Roger has a bunch of old hard drives and wants to know how to wipe them so his data doesn't get compromised. Leo says that you can take the hard drives apart and hit them with a hammer, that pretty much solves the problem, but it can be a bit dangerous and platters are sometimes made of glass and can shatter. You can use a secure eraser like Derik's Boot and Nuke (DBAN). It will write over and erase the data up to 7 times. That usually makes sure the data is unrecoverable. A giant magnet will also work, like SUPER STRONG. A good eWaste recycler should have one.
Duke wants to replace his hard drive. How can he get wipe the drive securely before recycling it? Leo recommends Darik's Boot and Nuke (DBAN). It uses military-grade erasing techniques to completely wipe the drives. What about those computers that aren't running? Leo says to take them out of a non-working computer and use a universal drive adapter by Newertech. Then you can connect it to a working computer and wipe the drive.
Robert has a bunch of old computers and wants to know if it's safe to bring them to e-waste collection. Can they get to my data even if I wipe the drives? Leo says it depends on how much you trust them. Leo says that data is never really erased, only earmarked to be overwritten. But check to see if they guarantee your data will be wiped. Derik's Boot and Nuke (or DBAN) can do a pretty thorough job though. because it overwrites the drives with random 1s and 0s. Or, just take the hard drive out and donate the rest. You can even then take it apart and destroy it.
Andrew misses FDisk in MSDOS. He liked typing from the command line. Leo says that FDisk still exists in Windows, and when he deletes a partition with it, the data isn't lost, it just loses the structure of partition information. If he wants to erase all the data, Leo recommends Darik's Boot and Nuke (DBAN). It erases the data, overwrites the hard drive, erases it and overwrites it again. Seven times. So there's no way the data can be recovered.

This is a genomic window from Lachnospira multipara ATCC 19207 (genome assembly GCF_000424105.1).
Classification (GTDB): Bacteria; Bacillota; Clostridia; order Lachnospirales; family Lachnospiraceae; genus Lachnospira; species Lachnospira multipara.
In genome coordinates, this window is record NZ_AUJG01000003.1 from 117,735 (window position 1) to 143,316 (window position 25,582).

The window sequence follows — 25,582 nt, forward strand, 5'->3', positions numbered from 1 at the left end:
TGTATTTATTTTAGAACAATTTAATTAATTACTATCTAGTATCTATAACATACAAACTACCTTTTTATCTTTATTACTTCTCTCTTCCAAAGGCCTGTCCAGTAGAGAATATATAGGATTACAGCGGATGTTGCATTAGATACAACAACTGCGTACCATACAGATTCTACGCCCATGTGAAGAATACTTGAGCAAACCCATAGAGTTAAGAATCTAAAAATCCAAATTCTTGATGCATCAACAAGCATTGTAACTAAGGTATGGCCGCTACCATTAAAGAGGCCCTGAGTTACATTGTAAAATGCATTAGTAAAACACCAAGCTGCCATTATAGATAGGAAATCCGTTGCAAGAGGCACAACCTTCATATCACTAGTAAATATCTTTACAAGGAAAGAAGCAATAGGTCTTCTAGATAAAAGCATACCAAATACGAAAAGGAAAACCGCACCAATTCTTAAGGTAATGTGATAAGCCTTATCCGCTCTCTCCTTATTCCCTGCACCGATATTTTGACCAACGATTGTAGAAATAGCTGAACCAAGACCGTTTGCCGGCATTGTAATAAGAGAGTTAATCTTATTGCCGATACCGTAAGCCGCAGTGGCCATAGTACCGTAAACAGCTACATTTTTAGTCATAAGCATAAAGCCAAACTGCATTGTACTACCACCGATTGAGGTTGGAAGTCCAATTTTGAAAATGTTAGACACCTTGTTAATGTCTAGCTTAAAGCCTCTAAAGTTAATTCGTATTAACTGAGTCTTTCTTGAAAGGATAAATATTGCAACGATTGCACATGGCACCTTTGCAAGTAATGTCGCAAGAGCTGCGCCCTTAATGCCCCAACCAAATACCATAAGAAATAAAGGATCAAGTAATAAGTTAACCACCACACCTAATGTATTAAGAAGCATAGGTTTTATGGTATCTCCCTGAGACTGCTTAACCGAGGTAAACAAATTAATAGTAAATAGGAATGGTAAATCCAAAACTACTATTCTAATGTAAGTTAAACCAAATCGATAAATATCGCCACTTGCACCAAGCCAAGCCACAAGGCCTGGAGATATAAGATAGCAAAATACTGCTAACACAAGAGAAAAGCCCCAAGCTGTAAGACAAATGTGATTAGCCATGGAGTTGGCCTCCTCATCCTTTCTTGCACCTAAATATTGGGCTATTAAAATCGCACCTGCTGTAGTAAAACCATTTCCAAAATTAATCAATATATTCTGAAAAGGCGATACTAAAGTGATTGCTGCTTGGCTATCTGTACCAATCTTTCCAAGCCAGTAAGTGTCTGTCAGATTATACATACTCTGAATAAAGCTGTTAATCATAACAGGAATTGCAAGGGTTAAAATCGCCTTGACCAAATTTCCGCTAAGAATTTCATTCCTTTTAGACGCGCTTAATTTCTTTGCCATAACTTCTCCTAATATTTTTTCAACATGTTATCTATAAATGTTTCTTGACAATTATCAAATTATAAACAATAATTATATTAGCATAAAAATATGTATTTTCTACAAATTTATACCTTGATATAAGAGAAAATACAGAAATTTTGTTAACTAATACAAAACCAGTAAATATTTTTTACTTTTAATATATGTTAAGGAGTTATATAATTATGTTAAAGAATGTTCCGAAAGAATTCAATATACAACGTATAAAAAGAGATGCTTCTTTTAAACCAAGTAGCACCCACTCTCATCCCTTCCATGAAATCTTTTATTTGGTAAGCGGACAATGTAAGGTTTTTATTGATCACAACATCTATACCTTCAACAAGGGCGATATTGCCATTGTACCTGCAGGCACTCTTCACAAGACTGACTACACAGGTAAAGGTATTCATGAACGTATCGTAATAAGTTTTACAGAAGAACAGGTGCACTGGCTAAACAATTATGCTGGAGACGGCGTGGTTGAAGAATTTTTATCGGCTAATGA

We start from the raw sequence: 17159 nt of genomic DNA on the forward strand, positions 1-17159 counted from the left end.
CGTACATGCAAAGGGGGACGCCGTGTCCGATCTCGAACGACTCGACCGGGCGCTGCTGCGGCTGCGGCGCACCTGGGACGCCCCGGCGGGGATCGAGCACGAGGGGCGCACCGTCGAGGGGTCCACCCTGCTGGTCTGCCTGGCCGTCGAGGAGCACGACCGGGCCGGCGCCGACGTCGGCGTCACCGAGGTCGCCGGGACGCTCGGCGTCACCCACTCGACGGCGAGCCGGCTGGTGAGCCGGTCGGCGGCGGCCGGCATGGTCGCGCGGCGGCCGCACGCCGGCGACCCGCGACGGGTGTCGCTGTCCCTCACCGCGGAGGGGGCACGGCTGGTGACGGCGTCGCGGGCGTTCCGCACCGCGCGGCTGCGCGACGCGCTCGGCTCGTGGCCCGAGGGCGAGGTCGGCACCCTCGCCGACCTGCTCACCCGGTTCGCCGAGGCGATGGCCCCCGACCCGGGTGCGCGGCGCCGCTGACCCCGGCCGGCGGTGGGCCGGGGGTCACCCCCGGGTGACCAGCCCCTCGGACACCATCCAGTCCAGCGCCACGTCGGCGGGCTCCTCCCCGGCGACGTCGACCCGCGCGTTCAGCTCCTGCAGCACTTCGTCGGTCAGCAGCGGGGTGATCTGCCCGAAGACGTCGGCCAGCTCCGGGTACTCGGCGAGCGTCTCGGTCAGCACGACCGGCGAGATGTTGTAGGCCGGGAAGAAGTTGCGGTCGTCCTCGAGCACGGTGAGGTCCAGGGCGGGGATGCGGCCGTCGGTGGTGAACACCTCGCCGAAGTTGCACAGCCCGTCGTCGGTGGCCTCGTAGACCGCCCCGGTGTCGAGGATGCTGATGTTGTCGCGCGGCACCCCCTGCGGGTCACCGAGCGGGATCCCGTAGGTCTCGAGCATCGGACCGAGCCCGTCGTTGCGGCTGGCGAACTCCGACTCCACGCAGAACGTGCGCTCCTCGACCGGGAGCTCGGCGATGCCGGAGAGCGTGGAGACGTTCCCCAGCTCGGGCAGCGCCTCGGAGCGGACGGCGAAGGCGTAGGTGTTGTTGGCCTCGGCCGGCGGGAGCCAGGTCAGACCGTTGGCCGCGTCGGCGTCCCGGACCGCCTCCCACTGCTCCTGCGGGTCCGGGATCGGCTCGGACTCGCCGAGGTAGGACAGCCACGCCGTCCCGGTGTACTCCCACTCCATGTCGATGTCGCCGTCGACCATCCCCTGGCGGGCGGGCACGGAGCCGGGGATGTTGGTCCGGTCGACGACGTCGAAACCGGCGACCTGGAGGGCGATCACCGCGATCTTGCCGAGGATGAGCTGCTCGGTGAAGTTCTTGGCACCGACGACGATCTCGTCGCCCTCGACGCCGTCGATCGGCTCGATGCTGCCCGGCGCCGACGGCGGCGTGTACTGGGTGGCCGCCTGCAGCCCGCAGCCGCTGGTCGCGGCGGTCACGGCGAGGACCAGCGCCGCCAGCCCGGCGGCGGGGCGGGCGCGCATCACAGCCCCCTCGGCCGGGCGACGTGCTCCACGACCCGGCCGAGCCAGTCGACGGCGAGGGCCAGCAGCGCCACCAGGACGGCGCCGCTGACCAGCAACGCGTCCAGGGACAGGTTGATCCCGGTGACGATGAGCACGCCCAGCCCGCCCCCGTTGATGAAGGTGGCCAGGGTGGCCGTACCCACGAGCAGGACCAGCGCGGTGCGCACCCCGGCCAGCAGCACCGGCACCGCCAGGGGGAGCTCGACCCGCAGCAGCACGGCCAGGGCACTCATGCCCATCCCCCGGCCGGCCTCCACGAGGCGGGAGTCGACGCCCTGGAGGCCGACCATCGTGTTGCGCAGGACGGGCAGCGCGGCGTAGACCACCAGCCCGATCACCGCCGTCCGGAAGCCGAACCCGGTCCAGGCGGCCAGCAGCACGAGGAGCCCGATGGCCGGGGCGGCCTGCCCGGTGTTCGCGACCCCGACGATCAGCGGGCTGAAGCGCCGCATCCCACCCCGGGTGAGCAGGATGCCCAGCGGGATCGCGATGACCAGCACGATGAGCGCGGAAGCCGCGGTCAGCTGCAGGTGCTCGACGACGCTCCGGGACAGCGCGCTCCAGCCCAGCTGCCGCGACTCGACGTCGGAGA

Julie recently lost her job after 25 years, and now she has to return the laptop she used. She needs to wipe it first, though. Leo says that laptop is company property and everything on it belongs to them, even if she has personal things saved on it. There is no way they can prevent her from doing it, but Leo advises talking to an attorney before she does.
Dan's computer was damaged and Acer is going to replace it, but he's worried about the data on it. How can he wipe the data? Leo says that there's a program called DBAN - Darik's Boot and Nuke that can wipe the drive pretty thoroughly. But Dan should understand that an SSD doesn't format the way a spinning hard drive does, and there can and will be some data leak, where someone could grab the data if they're really motivated.
Mike wants to wipe a hybrid SSD using Darik's Boot and Nuke (DBAN). Is that a good idea? Leo says that SSDs are written to differently than spinning drives, and it also uses a technique called "wear leveling," which writes sectors randomly. This makes it difficult to fully and securely wipe a drive to prevent it from being recovered. He can do it to erase a drive, but it won't really remove the data. That's why Leo recommends encryption. Using BitLocker on Windows, or some other technique to secure data with encryption.
Jeff wants to do some spring cleaning by getting rid of some old computers, but is concerned about privacy and the data on the hard drives. Leo says that the easiest thing to do is to simply remove the hard drives. He could also use something like Darik's Boot and Nuke (DBAN) to completely wipe the drive. It erases everything by writing zeros across the drive, and then erases it again. If he does that several times, he'll be safe from everyone save the NSA. Solid State Drives, however, can be easier to get data off of.
Josh has an old HP Stream and he wants to sell it. Leo says it was a nice laptop for its day. How can he wipe his data without having to reinstall the OS? Leo says that Windows does offer recovery tools that will wipe the drive and reset it to a factory state, but it really won't completely get rid of his data. In order to really be sure, he'll need to overwrite the drive several times. Leo advises Darik's Boot and Nuke or DBAN. It'll not only format the drive, but it will overwrite it several times with 1s and 0s to military spec.
Wendy needs to give away her old Dell computers. Does she have to worry about leaving data on the hard drive? Leo says absolutely. If she doesn't take out the hard drive, then the data could be accessed by someone. E-Waste recycling events are great, but before she does that, she should run DBAN to wipe off the hard drive. Then she can give it away with no worries.